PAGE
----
Receiving treatment for a sexual assault will no longer harangue the process for getting or keeping a security clearance, the U.S. government's top intelligence official said Friday.
All executive departments, including the CIA and the military, will not require those who have received mental health counseling for sexual assault to answer "yes" to Question 21 on the standard form for security clearances, the Office of the Director of National Intelligence James Clapper announced Friday morning. This question is designed to weed out recipients of counseling who might not be capable of protecting classified information.
Treatment for sexual assault now joins other counseling that does not preclude an applicant from passing the "Questionnaire for National Security Positions," such as for family, grief or marital counseling, or stress from combat service.
"We are trying to get away from the fact of mental health counseling, and getting to an individual's ability to function in the work place," said Charles Sowell, deputy assistant director for Special Security at the ODNI. "That's what we really care about: Can you protect national security information?"
This facet of guarding security clearances has changed roughly 10 times since the 1950s, Sowell told reporters Friday morning, to keep up with changing stigmas toward mental health treatment. Question 21 used to encompass a broad range of mental health afflictions, including hospitalization, "which is far more severe," he said.
Then-Defense Secretary Leon Panetta said in January 2012 that as many as 19,000 sexual assaults actually take place in the military per year. Just over 3,000 were reported in 2011.
Roughly 4.9 million people hold security clearances in the federal government. Those with a top secret clearance must be reinvestigated every 5 years. Secret clearances must be re-upped every 10 years.
Answering "yes" to Question 21 did not preclude an applicant from maintaining a clearance, Sowell added, but rather flagged that person for individual review. Only about .002 percent of those who answered "yes" because of mental health treatment for sexual assault became ineligible for a clearance, he said.
But a stigma persisted throughout the Pentagon and other top security positions that an affirmative answer to the question would torpedo any chances of keeping a clearance.
"The longer this went on, the more clear it was we needed to do something to create relief for the victims of sexual assault," Sowell said. ODNI has worked with the Office of Personnel Management, the Office of Management and Budget and the Office of the Vice President to institute the change, along with multiple members of Congress.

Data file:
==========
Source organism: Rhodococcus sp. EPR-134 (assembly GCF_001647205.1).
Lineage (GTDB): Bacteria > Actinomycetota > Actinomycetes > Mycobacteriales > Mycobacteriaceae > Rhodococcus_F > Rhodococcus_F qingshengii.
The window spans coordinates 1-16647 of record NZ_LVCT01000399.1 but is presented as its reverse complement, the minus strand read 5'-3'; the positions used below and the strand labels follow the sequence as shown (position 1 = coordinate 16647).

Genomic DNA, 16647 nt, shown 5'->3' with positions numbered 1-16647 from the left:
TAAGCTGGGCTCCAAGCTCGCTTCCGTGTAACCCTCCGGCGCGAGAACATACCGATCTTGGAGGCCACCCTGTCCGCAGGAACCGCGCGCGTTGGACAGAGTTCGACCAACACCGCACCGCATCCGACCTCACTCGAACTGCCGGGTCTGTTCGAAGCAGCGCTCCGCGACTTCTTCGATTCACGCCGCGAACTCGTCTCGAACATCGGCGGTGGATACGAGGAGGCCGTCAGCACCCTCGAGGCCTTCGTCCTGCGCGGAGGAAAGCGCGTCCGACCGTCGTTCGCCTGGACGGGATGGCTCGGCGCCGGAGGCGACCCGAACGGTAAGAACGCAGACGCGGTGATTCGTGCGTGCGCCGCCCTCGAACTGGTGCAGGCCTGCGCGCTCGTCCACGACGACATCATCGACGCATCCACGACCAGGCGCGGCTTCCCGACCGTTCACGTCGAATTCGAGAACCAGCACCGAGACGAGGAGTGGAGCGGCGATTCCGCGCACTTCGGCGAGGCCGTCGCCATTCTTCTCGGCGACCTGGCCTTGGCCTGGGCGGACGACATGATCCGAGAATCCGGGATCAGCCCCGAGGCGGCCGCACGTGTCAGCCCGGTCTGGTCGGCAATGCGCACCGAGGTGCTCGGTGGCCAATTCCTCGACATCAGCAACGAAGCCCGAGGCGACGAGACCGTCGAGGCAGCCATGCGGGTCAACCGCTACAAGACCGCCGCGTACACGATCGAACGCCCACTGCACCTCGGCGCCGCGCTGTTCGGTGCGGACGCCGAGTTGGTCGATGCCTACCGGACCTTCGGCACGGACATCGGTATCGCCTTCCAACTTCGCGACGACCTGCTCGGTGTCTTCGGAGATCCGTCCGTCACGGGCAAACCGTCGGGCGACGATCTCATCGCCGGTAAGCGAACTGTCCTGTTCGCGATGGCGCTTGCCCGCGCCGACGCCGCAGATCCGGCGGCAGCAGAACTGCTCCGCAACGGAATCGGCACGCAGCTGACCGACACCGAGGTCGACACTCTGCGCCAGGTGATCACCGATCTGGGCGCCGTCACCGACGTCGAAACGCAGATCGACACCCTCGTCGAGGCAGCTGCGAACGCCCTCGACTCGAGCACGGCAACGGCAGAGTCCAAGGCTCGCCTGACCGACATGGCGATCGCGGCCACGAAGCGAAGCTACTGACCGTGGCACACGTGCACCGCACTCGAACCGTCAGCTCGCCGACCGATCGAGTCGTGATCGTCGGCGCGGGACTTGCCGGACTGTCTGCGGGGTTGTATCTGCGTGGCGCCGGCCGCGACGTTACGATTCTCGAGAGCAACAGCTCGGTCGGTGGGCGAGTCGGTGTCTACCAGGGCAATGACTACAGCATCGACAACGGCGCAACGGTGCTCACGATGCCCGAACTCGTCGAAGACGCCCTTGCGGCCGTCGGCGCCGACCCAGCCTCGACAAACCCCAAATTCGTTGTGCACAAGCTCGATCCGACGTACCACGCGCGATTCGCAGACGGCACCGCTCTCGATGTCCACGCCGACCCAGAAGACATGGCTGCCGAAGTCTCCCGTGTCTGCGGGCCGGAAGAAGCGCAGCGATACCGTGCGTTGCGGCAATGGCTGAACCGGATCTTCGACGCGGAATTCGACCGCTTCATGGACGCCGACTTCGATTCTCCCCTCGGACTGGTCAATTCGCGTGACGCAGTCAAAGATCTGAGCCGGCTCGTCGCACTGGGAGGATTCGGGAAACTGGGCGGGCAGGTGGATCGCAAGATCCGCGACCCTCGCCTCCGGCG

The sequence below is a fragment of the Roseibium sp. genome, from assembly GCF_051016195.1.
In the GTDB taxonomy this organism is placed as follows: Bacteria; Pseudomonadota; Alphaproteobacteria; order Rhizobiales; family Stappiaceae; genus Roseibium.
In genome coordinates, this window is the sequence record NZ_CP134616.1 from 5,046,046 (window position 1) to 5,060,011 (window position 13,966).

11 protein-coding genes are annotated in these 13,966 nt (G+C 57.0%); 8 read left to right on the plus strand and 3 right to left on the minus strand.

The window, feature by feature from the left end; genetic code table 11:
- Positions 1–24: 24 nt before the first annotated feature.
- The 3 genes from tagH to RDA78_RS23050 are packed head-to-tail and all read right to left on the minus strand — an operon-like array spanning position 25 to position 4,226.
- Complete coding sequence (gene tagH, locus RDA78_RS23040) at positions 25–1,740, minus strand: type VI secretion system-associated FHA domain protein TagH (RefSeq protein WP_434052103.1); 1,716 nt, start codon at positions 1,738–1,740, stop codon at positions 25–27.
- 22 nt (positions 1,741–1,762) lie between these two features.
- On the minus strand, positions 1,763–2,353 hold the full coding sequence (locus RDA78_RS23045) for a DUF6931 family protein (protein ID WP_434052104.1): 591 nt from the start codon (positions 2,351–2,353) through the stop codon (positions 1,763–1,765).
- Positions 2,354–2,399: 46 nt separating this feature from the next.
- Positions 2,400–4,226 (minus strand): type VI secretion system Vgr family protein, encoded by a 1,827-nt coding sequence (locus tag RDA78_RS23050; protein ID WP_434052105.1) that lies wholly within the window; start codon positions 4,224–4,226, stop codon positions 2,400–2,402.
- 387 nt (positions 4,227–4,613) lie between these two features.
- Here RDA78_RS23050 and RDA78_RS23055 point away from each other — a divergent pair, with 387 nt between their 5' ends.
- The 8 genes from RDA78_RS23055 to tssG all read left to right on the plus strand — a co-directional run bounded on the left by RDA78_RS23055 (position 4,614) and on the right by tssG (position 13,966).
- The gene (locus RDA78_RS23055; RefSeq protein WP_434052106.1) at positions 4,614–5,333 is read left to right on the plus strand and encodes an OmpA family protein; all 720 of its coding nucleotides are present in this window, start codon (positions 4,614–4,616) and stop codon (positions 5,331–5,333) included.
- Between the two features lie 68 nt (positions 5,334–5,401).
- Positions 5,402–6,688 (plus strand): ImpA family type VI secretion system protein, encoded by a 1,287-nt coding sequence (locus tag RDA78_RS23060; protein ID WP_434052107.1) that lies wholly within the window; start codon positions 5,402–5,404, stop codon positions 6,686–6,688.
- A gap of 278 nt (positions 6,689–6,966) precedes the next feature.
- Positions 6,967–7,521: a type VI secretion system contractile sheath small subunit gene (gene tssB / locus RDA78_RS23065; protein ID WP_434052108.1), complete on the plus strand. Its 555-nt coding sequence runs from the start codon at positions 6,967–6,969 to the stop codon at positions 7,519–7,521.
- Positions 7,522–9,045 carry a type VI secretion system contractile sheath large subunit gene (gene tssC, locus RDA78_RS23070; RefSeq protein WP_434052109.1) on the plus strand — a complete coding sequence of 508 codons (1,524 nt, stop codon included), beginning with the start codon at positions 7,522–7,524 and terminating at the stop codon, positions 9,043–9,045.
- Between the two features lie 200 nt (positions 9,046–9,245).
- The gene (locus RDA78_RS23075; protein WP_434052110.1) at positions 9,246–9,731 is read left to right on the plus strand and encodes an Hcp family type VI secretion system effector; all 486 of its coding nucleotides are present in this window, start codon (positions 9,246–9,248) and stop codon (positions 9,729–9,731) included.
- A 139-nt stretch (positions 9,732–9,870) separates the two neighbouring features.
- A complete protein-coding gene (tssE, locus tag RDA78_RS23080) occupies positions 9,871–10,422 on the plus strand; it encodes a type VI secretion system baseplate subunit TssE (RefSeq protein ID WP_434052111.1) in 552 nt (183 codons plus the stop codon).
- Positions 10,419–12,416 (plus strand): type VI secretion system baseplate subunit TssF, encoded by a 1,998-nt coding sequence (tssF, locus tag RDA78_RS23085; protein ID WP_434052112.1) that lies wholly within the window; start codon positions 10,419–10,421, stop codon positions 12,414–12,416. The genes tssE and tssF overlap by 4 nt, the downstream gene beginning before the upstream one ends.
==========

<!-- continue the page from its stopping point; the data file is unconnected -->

Much of the awareness of the issue has been championed by the Service Women's Action Network, which focuses on eliminating discrimination, harassment and assault from military culture.
"This change is a huge victory for survivors of military sexual assault," said Anu Bhagwati, SWAN executive director and a former captain in the Marine Corps.
"From numerous calls we receive on our Helpline, we know that Question 21 has kept survivors from seeking the critical mental health services they have needed to heal in the aftermath of sexual assault," she said, according to a media release. "We applaud Director Clapper and the Office of the Director of National Intelligence for making this sensible correction to an unjust protocol that served to further traumatize survivors, and will keep a close eye on implementation of this change."
Friday's announcement comes during Sexual Assault Awareness and Prevention Month at the Department of Defense.
"Each of us must help the department eliminate the scourge of sexual assault from the military," Defense Secretary Chuck Hagel said in a video statement on Tuesday. "Servicemembers, civilians and leaders at every level must work every day to instill a climate that does not tolerate or ignore sexist behavior, sexual harassment or sexual assault."
Corrected on : This story was amended to include comment from the Service Women's Action Network.